Henry Wadsworth Longfellow, ed. Poems of Places: An Anthology in 31 Volumes.
Spain, Portugal, Belgium, and Holland: Vols. XIV–XV. 1876–79.

Introductory to Spain


By George Eliot (1819–1880)

(From The Spanish Gypsy)

’T IS the warm South, where Europe spreads her lands

Like fretted leaflets, breathing on the deep:

Broad-breasted Spain, leaning with equal love

(A calm earth-goddess crowned with corn and vines)

On the mid sea that moans with memories,

And on the untravelled ocean, whose vast tides

Pant dumbly passionate with dreams of youth.

This river, shadowed by the battlements

And gleaming silvery towards the northern sky,

Feeds the famed stream that waters Andalus,

And loiters, amorous of the fragrant air,

By Córdova and Seville to the bay

Fronting Algarva and the wandering flood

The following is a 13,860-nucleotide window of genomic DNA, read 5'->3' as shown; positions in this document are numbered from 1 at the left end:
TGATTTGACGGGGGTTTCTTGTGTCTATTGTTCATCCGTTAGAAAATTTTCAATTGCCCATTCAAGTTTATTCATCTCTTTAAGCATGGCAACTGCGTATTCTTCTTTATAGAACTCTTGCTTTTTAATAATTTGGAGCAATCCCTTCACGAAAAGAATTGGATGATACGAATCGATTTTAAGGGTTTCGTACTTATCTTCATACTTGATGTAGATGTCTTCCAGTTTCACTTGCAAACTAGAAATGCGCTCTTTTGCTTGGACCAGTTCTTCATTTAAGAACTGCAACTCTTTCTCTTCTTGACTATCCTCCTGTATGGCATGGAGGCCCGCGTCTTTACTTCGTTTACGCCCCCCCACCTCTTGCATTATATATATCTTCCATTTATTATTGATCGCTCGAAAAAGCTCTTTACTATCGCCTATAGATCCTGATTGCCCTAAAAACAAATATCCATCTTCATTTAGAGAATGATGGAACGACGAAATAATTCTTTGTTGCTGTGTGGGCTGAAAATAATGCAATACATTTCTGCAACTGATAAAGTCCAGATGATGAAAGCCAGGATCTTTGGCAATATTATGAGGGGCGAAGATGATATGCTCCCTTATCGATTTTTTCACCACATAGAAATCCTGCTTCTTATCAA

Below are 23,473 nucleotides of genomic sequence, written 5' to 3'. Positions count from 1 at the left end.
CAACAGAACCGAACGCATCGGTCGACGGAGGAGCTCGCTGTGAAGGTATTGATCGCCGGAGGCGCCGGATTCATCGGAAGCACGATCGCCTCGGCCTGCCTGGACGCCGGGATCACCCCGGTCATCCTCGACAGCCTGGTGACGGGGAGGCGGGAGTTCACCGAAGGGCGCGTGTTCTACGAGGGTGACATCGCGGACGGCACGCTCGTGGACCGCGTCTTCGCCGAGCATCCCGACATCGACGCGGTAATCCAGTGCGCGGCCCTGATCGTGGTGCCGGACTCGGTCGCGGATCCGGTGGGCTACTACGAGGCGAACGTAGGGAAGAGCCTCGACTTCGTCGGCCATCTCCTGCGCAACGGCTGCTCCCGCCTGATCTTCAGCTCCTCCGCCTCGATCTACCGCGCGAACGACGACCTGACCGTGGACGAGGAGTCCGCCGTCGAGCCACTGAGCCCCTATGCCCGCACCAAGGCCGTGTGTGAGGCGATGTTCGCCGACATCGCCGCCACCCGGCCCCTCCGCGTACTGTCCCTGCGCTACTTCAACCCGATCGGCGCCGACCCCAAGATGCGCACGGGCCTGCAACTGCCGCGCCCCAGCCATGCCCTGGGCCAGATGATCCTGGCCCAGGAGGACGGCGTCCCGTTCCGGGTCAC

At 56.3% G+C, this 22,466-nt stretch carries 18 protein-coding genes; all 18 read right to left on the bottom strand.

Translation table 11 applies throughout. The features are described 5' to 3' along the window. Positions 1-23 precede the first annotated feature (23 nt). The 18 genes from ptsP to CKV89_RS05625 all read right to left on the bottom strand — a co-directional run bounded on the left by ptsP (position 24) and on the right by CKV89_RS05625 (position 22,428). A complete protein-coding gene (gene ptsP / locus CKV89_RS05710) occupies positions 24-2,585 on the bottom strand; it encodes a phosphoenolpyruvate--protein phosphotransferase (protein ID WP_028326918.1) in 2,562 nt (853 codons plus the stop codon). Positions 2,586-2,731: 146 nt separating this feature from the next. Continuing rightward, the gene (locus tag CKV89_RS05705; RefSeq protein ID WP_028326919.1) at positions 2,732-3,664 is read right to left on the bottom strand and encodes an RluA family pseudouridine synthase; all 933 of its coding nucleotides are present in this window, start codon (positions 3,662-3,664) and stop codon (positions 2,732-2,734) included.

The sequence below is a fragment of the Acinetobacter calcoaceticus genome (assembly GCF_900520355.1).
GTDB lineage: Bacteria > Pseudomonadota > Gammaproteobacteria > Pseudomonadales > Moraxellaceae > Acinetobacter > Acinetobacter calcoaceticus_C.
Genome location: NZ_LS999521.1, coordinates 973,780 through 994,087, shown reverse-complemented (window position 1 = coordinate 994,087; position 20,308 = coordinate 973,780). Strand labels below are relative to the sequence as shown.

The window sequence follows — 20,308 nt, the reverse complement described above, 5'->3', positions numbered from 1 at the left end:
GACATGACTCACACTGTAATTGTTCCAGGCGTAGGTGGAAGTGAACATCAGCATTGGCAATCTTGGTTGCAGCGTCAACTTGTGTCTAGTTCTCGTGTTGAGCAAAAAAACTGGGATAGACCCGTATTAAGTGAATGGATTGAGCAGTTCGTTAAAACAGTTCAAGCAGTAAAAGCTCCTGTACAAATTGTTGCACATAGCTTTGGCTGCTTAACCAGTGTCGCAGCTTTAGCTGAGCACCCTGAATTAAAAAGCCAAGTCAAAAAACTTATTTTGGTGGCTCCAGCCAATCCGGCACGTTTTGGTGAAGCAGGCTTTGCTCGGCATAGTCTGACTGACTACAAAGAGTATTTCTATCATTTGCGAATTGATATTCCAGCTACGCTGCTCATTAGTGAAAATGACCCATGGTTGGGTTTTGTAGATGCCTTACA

Of Guadiana. This deep mountain-gorge

Slopes widening on the olive-pluméd plains

Of fair Granada: one far-stretching arm

Points to Elvira, one to eastward heights

Of Alpujarras, where the new-bathed day

With oriflamme uplifted o’er the peaks

Saddens the breasts of northward-looking snows

That loved the night, and soared with soaring stars;

Flashing the signals of his nearing swiftness

From Almería’s purple-shadowed bay

On to the far-off rocks that gaze and glow,—

On to Alhambra, strong and ruddy heart

Of glorious Morisma, gasping now,

A maiméd giant in his agony.

This town that dips its feet within the stream,

And seems to sit a tower-crowned Cybele,

Spreading her ample robe adown the rocks,

Is rich Bedmar; ’t was Moorish long ago,

But now the Cross is sparkling on the Mosque,

And bells make Catholic the trembling air.